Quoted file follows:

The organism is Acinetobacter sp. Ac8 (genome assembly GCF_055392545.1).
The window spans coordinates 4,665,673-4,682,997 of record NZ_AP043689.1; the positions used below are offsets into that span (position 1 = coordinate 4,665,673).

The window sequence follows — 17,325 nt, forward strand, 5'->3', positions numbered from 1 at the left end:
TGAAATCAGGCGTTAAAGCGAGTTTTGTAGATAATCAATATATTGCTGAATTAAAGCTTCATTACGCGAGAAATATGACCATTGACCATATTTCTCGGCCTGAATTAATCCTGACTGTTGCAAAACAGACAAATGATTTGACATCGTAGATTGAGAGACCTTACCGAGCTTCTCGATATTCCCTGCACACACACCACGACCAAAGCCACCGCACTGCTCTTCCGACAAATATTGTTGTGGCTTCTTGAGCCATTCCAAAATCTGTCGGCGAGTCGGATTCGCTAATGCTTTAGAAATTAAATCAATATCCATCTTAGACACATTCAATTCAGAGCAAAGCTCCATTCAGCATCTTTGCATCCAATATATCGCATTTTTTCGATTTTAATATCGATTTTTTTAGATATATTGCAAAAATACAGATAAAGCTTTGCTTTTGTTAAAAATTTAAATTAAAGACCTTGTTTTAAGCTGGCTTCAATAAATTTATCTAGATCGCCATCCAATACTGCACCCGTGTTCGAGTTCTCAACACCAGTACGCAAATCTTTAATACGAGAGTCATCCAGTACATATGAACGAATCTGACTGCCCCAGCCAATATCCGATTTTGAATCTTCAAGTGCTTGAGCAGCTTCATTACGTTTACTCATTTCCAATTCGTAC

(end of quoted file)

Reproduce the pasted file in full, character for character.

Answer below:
The organism is Acinetobacter sp. Ac8 (genome assembly GCF_055392545.1).
The window spans coordinates 4,665,673-4,682,997 of record NZ_AP043689.1; the positions used below are offsets into that span (position 1 = coordinate 4,665,673).

The window sequence follows — 17,325 nt, forward strand, 5'->3', positions numbered from 1 at the left end:
TGAAATCAGGCGTTAAAGCGAGTTTTGTAGATAATCAATATATTGCTGAATTAAAGCTTCATTACGCGAGAAATATGACCATTGACCATATTTCTCGGCCTGAATTAATCCTGACTGTTGCAAAACAGACAAATGATTTGACATCGTAGATTGAGAGACCTTACCGAGCTTCTCGATATTCCCTGCACACACACCACGACCAAAGCCACCGCACTGCTCTTCCGACAAATATTGTTGTGGCTTCTTGAGCCATTCCAAAATCTGTCGGCGAGTCGGATTCGCTAATGCTTTAGAAATTAAATCAATATCCATCTTAGACACATTCAATTCAGAGCAAAGCTCCATTCAGCATCTTTGCATCCAATATATCGCATTTTTTCGATTTTAATATCGATTTTTTTAGATATATTGCAAAAATACAGATAAAGCTTTGCTTTTGTTAAAAATTTAAATTAAAGACCTTGTTTTAAGCTGGCTTCAATAAATTTATCTAGATCGCCATCCAATACTGCACCCGTGTTCGAGTTCTCAACACCAGTACGCAAATCTTTAATACGAGAGTCATCCAGTACATATGAACGAATCTGACTGCCCCAGCCAATATCCGATTTTGAATCTTCAAGTGCTTGAGCAGCTTCATTACGTTTACTCATTTCCAATTCGTAC